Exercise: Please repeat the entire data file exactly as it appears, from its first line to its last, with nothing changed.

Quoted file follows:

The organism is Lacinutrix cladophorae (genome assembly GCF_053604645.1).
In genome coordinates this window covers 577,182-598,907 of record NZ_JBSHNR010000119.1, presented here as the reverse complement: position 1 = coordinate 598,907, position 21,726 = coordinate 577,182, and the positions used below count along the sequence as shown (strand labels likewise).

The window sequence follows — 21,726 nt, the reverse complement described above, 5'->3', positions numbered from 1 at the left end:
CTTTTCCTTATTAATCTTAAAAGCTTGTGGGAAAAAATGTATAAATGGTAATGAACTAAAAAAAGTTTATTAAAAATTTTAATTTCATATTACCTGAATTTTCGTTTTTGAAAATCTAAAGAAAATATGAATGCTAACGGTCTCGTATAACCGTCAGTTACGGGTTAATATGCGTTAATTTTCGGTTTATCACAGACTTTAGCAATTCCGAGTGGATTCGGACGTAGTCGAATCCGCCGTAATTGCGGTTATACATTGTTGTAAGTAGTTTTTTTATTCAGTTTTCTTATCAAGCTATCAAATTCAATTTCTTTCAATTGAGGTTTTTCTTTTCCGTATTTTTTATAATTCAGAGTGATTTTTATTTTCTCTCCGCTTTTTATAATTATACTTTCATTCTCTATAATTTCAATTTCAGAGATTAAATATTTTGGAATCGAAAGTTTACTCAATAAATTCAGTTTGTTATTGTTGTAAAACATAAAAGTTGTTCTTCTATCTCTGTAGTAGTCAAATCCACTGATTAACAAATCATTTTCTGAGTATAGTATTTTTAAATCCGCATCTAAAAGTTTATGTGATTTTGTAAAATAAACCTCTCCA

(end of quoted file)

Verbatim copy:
The organism is Lacinutrix cladophorae (genome assembly GCF_053604645.1).
In genome coordinates this window covers 577,182-598,907 of record NZ_JBSHNR010000119.1, presented here as the reverse complement: position 1 = coordinate 598,907, position 21,726 = coordinate 577,182, and the positions used below count along the sequence as shown (strand labels likewise).

The window sequence follows — 21,726 nt, the reverse complement described above, 5'->3', positions numbered from 1 at the left end:
CTTTTCCTTATTAATCTTAAAAGCTTGTGGGAAAAAATGTATAAATGGTAATGAACTAAAAAAAGTTTATTAAAAATTTTAATTTCATATTACCTGAATTTTCGTTTTTGAAAATCTAAAGAAAATATGAATGCTAACGGTCTCGTATAACCGTCAGTTACGGGTTAATATGCGTTAATTTTCGGTTTATCACAGACTTTAGCAATTCCGAGTGGATTCGGACGTAGTCGAATCCGCCGTAATTGCGGTTATACATTGTTGTAAGTAGTTTTTTTATTCAGTTTTCTTATCAAGCTATCAAATTCAATTTCTTTCAATTGAGGTTTTTCTTTTCCGTATTTTTTATAATTCAGAGTGATTTTTATTTTCTCTCCGCTTTTTATAATTATACTTTCATTCTCTATAATTTCAATTTCAGAGATTAAATATTTTGGAATCGAAAGTTTACTCAATAAATTCAGTTTGTTATTGTTGTAAAACATAAAAGTTGTTCTTCTATCTCTGTAGTAGTCAAATCCACTGATTAACAAATCATTTTCTGAGTATAGTATTTTTAAATCCGCATCTAAAAGTTTATGTGATTTTGTAAAATAAACCTCTCCA